How important was Lt. Uhura in popular culture? The story goes that Nichols had intended on departing the series at the end of its first season to return to her first love, the stage. She had been in theatrical productions of “Carmen Jones” and “Porgy and Bess” before being offered “Star Trek.” Her newfound popularity resulted in a Broadway offer too good to resist. Roddenberry pleaded with her to reconsider, asking her to take the weekend to mull things over. That weekend, she attended an NAACP fundraiser where the host asked her to meet with “the biggest fan” of the show. That fan turned out to be Dr. Martin Luther King, Jr.
Dr. King went on and on about how much he loved the show, which gave Nichols the confidence to tell him she had quit. “I said I was leaving ‘Star Trek’ and he said ‘you cannot!’” she told the Archive of American Television. “And I felt like that little boy [Arnold on Diff’rent Strokes] ‘whatchu talkin’ bout, Dr. King?! ... he said ‘for the first time on television, we will be seen as we should be seen every day, as intelligent, quality, beautiful…[Black] people who can go into space!’” Lt. Uhura wasn’t technically written as a Black role nor a female one, so she could easily be replaced by anything, even an alien. She had to stay on to ensure Black history was made. “And I was angry,” Nichols said. “Why me?”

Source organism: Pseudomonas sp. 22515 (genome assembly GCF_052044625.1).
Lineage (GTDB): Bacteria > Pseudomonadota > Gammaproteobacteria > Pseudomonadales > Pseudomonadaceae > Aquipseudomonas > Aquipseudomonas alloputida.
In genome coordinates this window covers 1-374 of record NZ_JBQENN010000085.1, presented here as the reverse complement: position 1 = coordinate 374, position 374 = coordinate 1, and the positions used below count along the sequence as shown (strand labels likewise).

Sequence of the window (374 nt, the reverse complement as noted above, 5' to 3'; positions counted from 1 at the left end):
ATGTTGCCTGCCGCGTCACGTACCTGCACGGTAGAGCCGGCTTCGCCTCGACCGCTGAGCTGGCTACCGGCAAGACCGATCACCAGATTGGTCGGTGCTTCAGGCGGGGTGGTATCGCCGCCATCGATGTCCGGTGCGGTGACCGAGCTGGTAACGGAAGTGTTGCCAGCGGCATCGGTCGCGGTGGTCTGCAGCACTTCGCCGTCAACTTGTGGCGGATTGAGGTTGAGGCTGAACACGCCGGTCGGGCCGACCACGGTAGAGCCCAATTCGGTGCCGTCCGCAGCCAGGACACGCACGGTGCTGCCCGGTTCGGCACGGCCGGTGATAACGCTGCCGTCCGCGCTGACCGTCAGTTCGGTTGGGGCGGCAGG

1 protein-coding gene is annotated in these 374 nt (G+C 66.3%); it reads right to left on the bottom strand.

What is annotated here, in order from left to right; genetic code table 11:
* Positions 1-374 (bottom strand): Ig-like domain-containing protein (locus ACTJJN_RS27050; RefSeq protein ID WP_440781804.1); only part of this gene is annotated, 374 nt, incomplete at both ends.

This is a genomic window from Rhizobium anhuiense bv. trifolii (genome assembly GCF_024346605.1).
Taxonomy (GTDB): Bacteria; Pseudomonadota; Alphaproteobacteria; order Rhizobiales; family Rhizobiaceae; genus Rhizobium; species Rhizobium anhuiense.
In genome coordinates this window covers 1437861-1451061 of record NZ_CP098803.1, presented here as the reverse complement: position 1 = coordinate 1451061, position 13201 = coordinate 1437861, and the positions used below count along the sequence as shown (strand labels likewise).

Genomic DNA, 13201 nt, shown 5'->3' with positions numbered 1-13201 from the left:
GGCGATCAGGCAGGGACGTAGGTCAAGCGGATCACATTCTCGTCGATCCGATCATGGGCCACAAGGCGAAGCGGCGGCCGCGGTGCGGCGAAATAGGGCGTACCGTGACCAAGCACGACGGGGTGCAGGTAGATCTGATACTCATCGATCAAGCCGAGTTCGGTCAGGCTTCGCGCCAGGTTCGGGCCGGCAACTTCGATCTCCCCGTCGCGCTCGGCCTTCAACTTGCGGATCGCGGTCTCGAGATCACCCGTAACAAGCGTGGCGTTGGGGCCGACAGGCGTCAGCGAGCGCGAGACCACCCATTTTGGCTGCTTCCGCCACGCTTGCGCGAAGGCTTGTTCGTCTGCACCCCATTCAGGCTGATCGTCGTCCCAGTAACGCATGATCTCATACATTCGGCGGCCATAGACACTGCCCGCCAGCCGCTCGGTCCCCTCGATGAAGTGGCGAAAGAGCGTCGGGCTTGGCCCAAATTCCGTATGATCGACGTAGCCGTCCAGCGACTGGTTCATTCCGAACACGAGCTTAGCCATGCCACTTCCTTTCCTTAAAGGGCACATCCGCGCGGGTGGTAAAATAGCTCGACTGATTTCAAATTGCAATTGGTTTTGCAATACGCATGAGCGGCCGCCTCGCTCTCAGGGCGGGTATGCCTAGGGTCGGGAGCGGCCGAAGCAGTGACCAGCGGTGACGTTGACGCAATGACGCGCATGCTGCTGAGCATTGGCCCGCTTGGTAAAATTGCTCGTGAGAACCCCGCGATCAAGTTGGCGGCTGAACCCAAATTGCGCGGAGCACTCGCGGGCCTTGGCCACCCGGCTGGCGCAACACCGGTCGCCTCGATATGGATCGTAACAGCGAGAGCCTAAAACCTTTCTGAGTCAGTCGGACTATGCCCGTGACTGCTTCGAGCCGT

Just that story alone highlights the importance of Nichols being in the right place at the right time when Gene Roddenberry decided to bring a multicultural future to NBC in 1966. In addition to inspiring a generation to dream of boldly going where no man has gone before, she worked with NASA to make it possible for several. Her volunteer work with the organization helped recruit Black and female future astronauts, including Dr. Sally Ride and Challenger astronauts Dr. Judith Resnick and Dr. Ronald McNair, the last of whom my high school alma mater in Jersey City was renamed for a few years after I’d graduated. Though she didn’t get to go into space herself, Nichols rode in the Stratospheric Observatory for Infrared Astronomy Boeing 747SP, a plane with a telescope that flies 41,000 feet above the Earth to observe the stars and planets.